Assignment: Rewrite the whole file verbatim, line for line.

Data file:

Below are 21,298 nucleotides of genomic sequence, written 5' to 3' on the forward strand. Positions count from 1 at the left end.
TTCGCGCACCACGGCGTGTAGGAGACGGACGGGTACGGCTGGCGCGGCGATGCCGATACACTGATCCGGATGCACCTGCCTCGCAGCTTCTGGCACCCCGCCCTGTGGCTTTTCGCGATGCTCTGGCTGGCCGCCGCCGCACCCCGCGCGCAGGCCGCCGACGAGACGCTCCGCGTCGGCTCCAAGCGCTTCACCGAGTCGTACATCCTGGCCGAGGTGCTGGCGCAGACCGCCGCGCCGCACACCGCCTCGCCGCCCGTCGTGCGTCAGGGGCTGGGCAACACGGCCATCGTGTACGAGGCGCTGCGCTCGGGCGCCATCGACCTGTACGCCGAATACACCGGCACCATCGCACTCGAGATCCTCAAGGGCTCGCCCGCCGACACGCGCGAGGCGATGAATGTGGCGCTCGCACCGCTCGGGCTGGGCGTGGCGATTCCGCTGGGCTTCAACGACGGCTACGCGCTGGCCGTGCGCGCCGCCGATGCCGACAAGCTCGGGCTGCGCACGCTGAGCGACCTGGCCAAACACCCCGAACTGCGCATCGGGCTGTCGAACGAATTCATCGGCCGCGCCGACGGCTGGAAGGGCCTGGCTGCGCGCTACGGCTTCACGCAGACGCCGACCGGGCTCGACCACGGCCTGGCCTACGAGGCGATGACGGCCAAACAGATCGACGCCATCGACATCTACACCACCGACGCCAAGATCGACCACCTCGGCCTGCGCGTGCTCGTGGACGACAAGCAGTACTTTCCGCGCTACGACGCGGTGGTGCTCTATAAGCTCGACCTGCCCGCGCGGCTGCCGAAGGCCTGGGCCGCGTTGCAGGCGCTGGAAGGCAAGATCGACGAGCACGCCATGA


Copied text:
Below are 21,298 nucleotides of genomic sequence, written 5' to 3' on the forward strand. Positions count from 1 at the left end.
TTCGCGCACCACGGCGTGTAGGAGACGGACGGGTACGGCTGGCGCGGCGATGCCGATACACTGATCCGGATGCACCTGCCTCGCAGCTTCTGGCACCCCGCCCTGTGGCTTTTCGCGATGCTCTGGCTGGCCGCCGCCGCACCCCGCGCGCAGGCCGCCGACGAGACGCTCCGCGTCGGCTCCAAGCGCTTCACCGAGTCGTACATCCTGGCCGAGGTGCTGGCGCAGACCGCCGCGCCGCACACCGCCTCGCCGCCCGTCGTGCGTCAGGGGCTGGGCAACACGGCCATCGTGTACGAGGCGCTGCGCTCGGGCGCCATCGACCTGTACGCCGAATACACCGGCACCATCGCACTCGAGATCCTCAAGGGCTCGCCCGCCGACACGCGCGAGGCGATGAATGTGGCGCTCGCACCGCTCGGGCTGGGCGTGGCGATTCCGCTGGGCTTCAACGACGGCTACGCGCTGGCCGTGCGCGCCGCCGATGCCGACAAGCTCGGGCTGCGCACGCTGAGCGACCTGGCCAAACACCCCGAACTGCGCATCGGGCTGTCGAACGAATTCATCGGCCGCGCCGACGGCTGGAAGGGCCTGGCTGCGCGCTACGGCTTCACGCAGACGCCGACCGGGCTCGACCACGGCCTGGCCTACGAGGCGATGACGGCCAAACAGATCGACGCCATCGACATCTACACCACCGACGCCAAGATCGACCACCTCGGCCTGCGCGTGCTCGTGGACGACAAGCAGTACTTTCCGCGCTACGACGCGGTGGTGCTCTATAAGCTCGACCTGCCCGCGCGGCTGCCGAAGGCCTGGGCCGCGTTGCAGGCGCTGGAAGGCAAGATCGACGAGCACGCCATGA